The next step towards non-standard analysis
(after defining enlargement
s in NSA: introduction and construction
) is to enlarge a ZF set theory
. There are various foundational
problems here (due to the need to transcend cardinality
: "the set of all sets
" is not a well-formed expression by any means; ZF set theory can only give you a class
of these sets). There are 2 ways to get around this. The first is to use some internal model of ZF (inside ZF); this model has a universe which is a set (in the external model), so everything works as expected. The second is trickier, and uses a hierarchy of models, based on bounding cardinalities.
We skip all these tedious technical troubles, noting only that they're all resolvable, and proceed to examining the relationship between objects in the Real World (the model of ZF set theory) and objects in its enlargement, known as the non-standard world.
First, note that our language contains names for everything in the real world. Every (standard!) set has a name. ZF set theory defines a predicate ε (is an element of) which tests if a set x is an element of a set A. So the enlargement will also give an interpretation for this predicate. We call this predicate *(is an element of); "*" is pronounced "pseudo" (or, less commonly, "non-standard"), and indicates we're referring to the non-standard interpretation. Similarly, we can prefix (almost) anything with "*" or "pseudo-" to indicate we're referring to the non-standard world.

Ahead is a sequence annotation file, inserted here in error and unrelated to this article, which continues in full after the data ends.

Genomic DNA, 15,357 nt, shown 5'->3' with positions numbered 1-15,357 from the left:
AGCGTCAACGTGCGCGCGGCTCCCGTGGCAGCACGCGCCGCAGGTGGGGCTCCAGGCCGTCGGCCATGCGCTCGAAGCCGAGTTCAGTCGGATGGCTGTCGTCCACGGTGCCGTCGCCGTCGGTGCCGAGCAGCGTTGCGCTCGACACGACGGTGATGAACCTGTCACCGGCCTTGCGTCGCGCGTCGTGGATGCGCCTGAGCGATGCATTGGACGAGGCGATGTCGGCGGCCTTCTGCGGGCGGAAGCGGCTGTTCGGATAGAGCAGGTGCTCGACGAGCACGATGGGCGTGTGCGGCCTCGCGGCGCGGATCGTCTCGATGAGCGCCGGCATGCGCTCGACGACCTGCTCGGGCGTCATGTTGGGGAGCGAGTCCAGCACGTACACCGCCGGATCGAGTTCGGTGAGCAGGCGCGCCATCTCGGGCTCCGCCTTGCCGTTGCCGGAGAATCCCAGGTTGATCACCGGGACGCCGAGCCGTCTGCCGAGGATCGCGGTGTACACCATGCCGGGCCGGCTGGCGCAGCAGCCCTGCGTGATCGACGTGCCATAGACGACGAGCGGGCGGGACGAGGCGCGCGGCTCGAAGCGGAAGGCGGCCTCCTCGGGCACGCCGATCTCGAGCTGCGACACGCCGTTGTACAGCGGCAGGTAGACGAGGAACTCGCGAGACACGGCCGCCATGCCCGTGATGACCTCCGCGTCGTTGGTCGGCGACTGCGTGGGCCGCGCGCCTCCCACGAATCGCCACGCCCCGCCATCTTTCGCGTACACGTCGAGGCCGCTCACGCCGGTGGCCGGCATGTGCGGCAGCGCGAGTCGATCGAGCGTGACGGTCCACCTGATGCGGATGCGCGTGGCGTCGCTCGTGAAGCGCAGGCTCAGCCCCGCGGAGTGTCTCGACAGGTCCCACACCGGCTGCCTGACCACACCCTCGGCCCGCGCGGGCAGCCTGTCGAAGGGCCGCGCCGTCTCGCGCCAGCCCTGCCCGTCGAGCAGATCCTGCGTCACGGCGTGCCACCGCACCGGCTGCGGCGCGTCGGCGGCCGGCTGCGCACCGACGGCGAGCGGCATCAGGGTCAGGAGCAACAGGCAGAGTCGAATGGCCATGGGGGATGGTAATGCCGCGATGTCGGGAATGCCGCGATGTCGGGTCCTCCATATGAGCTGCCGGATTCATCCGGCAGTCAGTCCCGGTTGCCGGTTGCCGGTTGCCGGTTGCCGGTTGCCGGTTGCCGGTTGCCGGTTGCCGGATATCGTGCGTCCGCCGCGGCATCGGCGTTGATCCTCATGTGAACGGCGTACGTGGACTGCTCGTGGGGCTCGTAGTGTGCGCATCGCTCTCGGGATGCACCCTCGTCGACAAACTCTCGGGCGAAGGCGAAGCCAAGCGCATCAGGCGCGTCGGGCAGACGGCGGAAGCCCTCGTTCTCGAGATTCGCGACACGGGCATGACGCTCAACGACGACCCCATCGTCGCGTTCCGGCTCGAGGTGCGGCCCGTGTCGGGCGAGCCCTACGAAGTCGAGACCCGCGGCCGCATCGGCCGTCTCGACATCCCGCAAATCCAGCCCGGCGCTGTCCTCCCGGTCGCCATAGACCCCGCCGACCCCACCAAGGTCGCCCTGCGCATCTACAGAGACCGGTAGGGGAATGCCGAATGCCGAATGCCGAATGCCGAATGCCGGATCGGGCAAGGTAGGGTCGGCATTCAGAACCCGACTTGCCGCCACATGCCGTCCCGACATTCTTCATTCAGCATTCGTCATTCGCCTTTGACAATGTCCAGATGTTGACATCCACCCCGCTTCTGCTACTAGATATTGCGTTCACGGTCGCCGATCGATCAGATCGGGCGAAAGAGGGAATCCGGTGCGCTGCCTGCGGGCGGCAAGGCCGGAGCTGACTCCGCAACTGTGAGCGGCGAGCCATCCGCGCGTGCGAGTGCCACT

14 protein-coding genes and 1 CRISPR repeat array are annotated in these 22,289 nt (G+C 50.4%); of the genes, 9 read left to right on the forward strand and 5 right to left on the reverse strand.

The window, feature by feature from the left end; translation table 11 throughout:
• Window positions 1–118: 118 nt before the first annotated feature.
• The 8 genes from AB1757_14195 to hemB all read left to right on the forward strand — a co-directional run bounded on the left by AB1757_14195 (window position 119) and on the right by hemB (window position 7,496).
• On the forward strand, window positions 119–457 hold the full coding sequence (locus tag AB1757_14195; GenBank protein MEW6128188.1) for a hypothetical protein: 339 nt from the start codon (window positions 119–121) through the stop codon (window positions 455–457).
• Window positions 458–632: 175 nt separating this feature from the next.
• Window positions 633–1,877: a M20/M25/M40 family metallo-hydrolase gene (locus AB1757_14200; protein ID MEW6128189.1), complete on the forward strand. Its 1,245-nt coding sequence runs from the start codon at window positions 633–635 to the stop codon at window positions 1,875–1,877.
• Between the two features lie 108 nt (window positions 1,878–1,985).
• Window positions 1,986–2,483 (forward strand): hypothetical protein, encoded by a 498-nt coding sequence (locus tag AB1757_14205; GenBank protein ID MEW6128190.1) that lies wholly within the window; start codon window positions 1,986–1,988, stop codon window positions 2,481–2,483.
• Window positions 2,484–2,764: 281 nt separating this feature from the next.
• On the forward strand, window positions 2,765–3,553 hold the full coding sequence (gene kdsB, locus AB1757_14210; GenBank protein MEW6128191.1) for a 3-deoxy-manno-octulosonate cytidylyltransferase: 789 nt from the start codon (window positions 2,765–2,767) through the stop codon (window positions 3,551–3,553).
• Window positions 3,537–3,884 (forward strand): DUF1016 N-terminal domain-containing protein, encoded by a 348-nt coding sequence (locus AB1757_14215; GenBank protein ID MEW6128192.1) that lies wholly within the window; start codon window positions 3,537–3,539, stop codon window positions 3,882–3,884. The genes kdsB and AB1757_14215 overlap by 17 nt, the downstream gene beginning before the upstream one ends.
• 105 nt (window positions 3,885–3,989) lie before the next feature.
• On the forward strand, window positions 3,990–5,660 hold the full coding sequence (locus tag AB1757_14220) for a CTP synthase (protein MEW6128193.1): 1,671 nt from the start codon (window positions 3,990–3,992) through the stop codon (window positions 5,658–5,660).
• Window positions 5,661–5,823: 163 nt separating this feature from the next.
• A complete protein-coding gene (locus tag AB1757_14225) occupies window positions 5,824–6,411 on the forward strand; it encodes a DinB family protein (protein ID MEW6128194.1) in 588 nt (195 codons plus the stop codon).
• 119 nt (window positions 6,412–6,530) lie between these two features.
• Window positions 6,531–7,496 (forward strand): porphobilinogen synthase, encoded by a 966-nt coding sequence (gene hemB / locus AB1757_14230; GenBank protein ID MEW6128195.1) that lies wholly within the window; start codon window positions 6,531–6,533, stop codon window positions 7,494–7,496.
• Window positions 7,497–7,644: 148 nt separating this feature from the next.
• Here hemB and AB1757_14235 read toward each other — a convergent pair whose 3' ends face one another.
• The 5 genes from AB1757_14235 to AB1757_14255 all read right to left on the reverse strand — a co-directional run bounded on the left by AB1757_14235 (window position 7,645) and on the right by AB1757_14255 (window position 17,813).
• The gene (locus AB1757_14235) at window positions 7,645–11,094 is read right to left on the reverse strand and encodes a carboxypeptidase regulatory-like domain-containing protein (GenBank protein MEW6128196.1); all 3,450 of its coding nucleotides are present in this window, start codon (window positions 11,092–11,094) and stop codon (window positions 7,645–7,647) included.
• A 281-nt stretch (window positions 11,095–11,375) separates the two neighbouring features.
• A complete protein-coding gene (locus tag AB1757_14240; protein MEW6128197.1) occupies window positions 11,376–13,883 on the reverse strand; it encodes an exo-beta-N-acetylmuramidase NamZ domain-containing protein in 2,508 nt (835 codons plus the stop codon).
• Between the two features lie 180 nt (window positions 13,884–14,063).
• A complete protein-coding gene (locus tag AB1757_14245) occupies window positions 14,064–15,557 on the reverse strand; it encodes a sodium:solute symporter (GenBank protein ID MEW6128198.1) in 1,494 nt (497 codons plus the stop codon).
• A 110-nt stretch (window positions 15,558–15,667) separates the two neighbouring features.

By the axiom of extensionality, two sets are equal iff they have the same elements. So we know that in the non-standard world, two pseudo-sets are equal iff they have the same pseudo-elements1. Call the collection of pseudo-elements of a pseudo-set a its content, a^. It is easy to show that contents respect the rules of set theory with regard to intersection, union, and difference (e.g. the content of the intersection of pseudo-sets A and B is the intersection of their contents).
Now suppose A is a (standard) set. Then A is a subset of its content A^: for every (standard!) x in A, we have to prove x *-in A. Here's why: write down the sentence "x in A" (in the standard language; note that x and A have names there, since they're standard). The sentence is true in the standard world. By the transfer principle, it's true in the non-standard world. Interpreting the sentence there, we see that x is a pseudo-element of A.
By NSA: Robinson's "overspill" lemma
, A equals
iff A is finite